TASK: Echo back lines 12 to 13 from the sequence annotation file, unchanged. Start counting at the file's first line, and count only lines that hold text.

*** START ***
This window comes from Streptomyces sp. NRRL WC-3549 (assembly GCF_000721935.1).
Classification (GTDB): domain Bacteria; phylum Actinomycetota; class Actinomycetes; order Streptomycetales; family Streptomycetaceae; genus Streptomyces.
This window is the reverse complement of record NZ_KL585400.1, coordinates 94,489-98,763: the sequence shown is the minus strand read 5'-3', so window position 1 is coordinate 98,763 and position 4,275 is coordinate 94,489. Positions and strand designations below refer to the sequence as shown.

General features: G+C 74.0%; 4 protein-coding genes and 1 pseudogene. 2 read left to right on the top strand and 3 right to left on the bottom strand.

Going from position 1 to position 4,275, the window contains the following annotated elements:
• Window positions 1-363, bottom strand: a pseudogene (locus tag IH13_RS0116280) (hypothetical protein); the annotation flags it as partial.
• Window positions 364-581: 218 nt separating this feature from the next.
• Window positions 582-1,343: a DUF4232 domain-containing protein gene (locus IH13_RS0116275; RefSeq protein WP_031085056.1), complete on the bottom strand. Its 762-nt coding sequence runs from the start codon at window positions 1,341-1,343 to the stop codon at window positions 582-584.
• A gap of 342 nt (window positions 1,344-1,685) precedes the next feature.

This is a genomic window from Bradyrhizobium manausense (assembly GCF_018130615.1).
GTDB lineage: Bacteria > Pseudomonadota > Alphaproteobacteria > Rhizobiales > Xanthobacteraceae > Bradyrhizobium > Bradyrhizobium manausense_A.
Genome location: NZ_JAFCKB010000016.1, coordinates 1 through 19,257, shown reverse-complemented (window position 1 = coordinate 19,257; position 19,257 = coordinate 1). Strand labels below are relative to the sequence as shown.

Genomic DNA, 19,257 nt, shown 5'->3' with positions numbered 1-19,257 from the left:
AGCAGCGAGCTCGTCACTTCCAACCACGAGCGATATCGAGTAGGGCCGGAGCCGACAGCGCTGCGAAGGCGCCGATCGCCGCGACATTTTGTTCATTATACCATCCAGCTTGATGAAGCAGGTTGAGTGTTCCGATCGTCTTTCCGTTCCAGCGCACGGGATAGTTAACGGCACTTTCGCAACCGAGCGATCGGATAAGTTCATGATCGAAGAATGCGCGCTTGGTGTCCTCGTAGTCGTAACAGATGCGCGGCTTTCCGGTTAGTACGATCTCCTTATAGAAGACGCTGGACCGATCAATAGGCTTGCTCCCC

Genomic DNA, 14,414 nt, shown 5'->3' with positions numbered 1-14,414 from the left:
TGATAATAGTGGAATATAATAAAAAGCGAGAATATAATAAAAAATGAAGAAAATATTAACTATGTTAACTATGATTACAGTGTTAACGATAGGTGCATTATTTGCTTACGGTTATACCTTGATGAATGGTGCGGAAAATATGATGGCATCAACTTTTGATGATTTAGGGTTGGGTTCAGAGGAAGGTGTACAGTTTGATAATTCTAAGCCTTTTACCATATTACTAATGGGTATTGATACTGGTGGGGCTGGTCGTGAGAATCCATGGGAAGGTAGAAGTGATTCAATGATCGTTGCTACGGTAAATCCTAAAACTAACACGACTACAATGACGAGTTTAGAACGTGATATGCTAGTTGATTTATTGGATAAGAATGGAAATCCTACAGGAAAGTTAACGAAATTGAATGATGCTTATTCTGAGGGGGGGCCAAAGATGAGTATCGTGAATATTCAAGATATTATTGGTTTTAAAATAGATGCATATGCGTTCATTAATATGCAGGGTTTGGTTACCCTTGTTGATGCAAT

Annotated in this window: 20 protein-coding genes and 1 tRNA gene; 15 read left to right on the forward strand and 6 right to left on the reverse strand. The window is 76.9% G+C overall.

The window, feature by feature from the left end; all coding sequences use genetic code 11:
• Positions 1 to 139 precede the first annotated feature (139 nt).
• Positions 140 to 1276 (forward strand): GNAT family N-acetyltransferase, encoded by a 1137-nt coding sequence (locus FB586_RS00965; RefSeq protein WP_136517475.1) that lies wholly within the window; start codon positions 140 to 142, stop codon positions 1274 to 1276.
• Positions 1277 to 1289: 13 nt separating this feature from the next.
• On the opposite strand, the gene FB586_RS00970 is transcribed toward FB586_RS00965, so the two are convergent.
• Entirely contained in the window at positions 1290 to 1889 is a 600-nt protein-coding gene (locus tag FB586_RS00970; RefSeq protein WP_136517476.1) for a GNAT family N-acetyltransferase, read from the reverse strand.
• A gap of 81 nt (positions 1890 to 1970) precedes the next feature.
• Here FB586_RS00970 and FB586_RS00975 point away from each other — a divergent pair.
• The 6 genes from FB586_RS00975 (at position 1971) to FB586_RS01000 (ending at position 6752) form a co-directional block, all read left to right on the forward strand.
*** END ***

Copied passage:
Genome location: NZ_JAFCKB010000016.1, coordinates 1 through 19,257, shown reverse-complemented (window position 1 = coordinate 19,257; position 19,257 = coordinate 1). Strand labels below are relative to the sequence as shown.

Genomic DNA, 19,257 nt, shown 5'->3' with positions numbered 1-19,257 from the left: